breaking news


The Latest: Pence reports pension plan, football tickets

Published: Wednesday, May 16, 2018 @ 1:53 PM
Updated: Wednesday, May 16, 2018 @ 1:53 PM


            President Donald Trump speaks during the 37th annual National Peace Officers Memorial Service on Capitol Hill, Tuesday, May 15, 2018, in Washington. (AP Photo/Evan Vucci)
President Donald Trump speaks during the 37th annual National Peace Officers Memorial Service on Capitol Hill, Tuesday, May 15, 2018, in Washington. (AP Photo/Evan Vucci)

The Latest on President Donald Trump's financial disclosure report (all times local):

6:30 p.m.

Vice President Mike Pence has released his annual financial disclosure, reporting a pension plan from the state of Indiana worth between $500,000 and $1 million and credit card debt between $15,000 and $50,000.

Content Continues Below

The report shows that oil company founder Forrest Lucas provided Pence with two tickets worth $774 to the Indianapolis Colts game in October that Pence walked out of in protest of some NFL players who knelt during the national anthem.

Pence also received three tickets worth $15,000 to the 2017 Super Bowl in Houston from Houston Texans owner Bob McNair. The vice president also attended the Indianapolis 500, receiving two tickets valued at $1,000 from the Indianapolis Motor Speedway.

Pence's wife, Karen Pence, reported royalties of $15,000 to $50,000 for her children's book, "Marlon Bundo's Day in the Life of the Vice President."

__

2 p.m.

President Donald Trump's disclosure that he "reimbursed" personal attorney Michael Cohen for as much as $250,000 last year comes in a footnote to his financial disclosure report.

No mention was made of a $130,000 paid to porn star Stormy Daniels to keep her quiet about an alleged affair. A footnote in tiny type on page 45 of the 92 page document says the president "fully reimbursed" Cohen for "expenses" ranging from $100,001 to $250,000. The report says Trump did not have to disclose the payment but is doing so "in the interest of transparency."

The footnote appears in a report giving the first extended look at Trump's income from his properties since he became president. Among his holdings, he took in $25 million from his Mar-a-Lago resort in Florida.

__

1:50 p.m.

President Donald Trump has filed a financial disclosure report that reveals a payment to his personal attorney, Michael Cohen. The value of the payment ranged from $100,001 to $250,000.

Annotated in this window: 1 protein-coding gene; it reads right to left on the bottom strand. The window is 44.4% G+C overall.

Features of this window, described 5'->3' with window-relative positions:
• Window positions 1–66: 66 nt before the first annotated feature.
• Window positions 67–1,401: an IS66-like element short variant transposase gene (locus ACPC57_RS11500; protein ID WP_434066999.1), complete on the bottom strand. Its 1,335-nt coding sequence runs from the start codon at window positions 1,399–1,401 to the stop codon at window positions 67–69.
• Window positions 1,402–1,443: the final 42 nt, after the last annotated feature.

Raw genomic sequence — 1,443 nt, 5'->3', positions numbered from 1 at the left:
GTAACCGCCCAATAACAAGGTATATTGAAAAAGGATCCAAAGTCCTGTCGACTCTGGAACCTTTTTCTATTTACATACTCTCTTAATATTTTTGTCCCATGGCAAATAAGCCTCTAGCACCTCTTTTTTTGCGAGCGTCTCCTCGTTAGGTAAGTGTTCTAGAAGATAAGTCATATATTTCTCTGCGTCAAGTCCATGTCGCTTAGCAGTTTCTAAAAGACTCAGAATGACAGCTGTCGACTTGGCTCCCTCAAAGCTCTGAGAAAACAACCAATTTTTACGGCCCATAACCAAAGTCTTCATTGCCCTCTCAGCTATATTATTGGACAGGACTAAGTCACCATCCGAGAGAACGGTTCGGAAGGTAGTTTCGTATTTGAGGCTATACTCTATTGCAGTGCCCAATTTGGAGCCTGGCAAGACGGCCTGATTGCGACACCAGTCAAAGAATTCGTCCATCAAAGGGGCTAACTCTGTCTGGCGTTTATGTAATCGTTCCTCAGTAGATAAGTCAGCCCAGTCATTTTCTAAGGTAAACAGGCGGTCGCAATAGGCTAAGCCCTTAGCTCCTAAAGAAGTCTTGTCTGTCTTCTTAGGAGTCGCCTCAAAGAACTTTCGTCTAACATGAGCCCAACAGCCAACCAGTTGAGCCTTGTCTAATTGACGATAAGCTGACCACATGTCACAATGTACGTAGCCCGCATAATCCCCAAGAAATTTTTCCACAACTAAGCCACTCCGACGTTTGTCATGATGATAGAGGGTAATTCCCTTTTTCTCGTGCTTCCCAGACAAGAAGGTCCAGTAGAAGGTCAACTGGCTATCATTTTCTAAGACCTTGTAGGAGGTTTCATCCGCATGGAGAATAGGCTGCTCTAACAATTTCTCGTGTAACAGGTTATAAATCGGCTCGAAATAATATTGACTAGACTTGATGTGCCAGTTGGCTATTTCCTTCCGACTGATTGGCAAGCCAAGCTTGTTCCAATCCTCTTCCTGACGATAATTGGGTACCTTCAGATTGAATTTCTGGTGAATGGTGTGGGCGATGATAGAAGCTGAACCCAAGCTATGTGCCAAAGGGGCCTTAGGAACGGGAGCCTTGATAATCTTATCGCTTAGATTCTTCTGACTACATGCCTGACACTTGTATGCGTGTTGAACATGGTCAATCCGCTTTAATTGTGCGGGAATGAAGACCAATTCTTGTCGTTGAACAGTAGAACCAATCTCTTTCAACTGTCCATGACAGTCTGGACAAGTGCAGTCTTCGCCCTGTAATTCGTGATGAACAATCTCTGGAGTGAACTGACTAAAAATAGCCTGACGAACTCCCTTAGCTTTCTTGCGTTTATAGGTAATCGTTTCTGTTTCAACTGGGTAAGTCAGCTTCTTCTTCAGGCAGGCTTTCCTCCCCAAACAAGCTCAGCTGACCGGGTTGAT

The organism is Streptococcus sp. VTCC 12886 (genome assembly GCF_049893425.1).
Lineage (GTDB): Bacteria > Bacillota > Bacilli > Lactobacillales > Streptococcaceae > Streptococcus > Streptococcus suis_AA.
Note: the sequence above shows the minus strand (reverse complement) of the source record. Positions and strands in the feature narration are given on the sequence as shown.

Trump attorney Rudy Giuliani revealed earlier this month that Trump repaid Cohen for a $130,000 hush money payment to porn star Stormy Daniels. Daniels says she had an affair with the president. Trump denies it.

The mandatory filing says that "in 2016 expenses were incurred by one of Donald J. Trump's attorneys, Michael Cohen. It says Trump "fully reimbursed Mr. Cohen in 2017."

The Office of Government Ethics has also concluded that the payment to Cohen "meets the disclosure requirement for a reportable liability." The disclosure was not included in Trump's 2017 filing.

__

12:09 a.m.

President Donald Trump has submitted his annual financial disclosure to the U.S. Office of Government Ethics and it's expected to be made public in the coming days.

Trump's disclosure includes all of 2017 and part of 2018.

The document is being closely watched by ethics experts to see whether it discloses the $130,000 paid to porn star Stormy Daniels on his behalf by his attorney Michael Cohen.

Ethics experts say that if that money isn't disclosed, Trump could be in violation of ethics laws for failing to disclose a reportable item, a violation for which others have been prosecuted.

Trump's previous report, covering January 2016 through the first few months of 2017, showed he had at least $1.4 billion in assets and at least $594 million in income.

Trending - Most Read Stories

Jim Jordan blames political rivals for Ohio State sex allegations

Published: Thursday, July 19, 2018 @ 2:57 PM


            In this Thursday, July 12, 2018, photo, Rep. Jim Jordan, R-Ohio, questions FBI Deputy Assistant Director Peter Strzok during the House Committees on the Judiciary and Oversight and Government Reform hearing on “Oversight of FBI and DOJ Actions Surrounding the 2016 Election,” on Capitol Hill in Washington. Jordan, who coached wrestling at Ohio State University, has been interviewed by the law firm investigating allegations that a now-dead team doctor sexually abused male athletes there decades ago. Jordan’s spokesman says the congressman spoke Monday, July 16, 2018, with the firm looking into allegations against Dr. Richard Strauss and how the school responded to any complaints about Strauss. (AP Photo/Evan Vucci, File)
In this Thursday, July 12, 2018, photo, Rep. Jim Jordan, R-Ohio, questions FBI Deputy Assistant Director Peter Strzok during the House Committees on the Judiciary and Oversight and Government Reform hearing on “Oversight of FBI and DOJ Actions Surrounding the 2016 Election,” on Capitol Hill in Washington. Jordan, who coached wrestling at Ohio State University, has been interviewed by the law firm investigating allegations that a now-dead team doctor sexually abused male athletes there decades ago. Jordan’s spokesman says the congressman spoke Monday, July 16, 2018, with the firm looking into allegations against Dr. Richard Strauss and how the school responded to any complaints about Strauss. (AP Photo/Evan Vucci, File)